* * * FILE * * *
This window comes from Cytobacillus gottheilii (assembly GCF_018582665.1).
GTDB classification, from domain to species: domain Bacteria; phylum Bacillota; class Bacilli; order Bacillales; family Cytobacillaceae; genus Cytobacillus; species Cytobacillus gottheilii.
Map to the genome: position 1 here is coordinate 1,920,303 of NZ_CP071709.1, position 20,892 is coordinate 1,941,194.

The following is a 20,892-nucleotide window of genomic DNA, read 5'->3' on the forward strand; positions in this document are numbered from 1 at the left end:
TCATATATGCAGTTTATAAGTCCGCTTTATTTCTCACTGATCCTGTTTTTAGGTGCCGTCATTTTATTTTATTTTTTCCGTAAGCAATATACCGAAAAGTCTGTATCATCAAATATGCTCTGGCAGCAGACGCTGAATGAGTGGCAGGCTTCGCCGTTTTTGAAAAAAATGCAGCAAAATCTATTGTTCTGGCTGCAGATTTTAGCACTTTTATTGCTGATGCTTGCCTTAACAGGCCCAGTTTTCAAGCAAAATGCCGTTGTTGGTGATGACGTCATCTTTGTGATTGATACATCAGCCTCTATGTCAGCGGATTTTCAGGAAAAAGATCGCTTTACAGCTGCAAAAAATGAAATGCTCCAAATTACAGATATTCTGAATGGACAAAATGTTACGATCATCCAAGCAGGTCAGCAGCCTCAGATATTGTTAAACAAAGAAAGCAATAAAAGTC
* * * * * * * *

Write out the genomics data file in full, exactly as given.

This window comes from Cytobacillus gottheilii (assembly GCF_018582665.1).
GTDB classification, from domain to species: domain Bacteria; phylum Bacillota; class Bacilli; order Bacillales; family Cytobacillaceae; genus Cytobacillus; species Cytobacillus gottheilii.
Map to the genome: position 1 here is coordinate 1,920,303 of NZ_CP071709.1, position 20,892 is coordinate 1,941,194.

The following is a 20,892-nucleotide window of genomic DNA, read 5'->3' on the forward strand; positions in this document are numbered from 1 at the left end:
TCATATATGCAGTTTATAAGTCCGCTTTATTTCTCACTGATCCTGTTTTTAGGTGCCGTCATTTTATTTTATTTTTTCCGTAAGCAATATACCGAAAAGTCTGTATCATCAAATATGCTCTGGCAGCAGACGCTGAATGAGTGGCAGGCTTCGCCGTTTTTGAAAAAAATGCAGCAAAATCTATTGTTCTGGCTGCAGATTTTAGCACTTTTATTGCTGATGCTTGCCTTAACAGGCCCAGTTTTCAAGCAAAATGCCGTTGTTGGTGATGACGTCATCTTTGTGATTGATACATCAGCCTCTATGTCAGCGGATTTTCAGGAAAAAGATCGCTTTACAGCTGCAAAAAATGAAATGCTCCAAATTACAGATATTCTGAATGGACAAAATGTTACGATCATCCAAGCAGGTCAGCAGCCTCAGATATTGTTAAACAAAGAAAGCAATAAAAGTC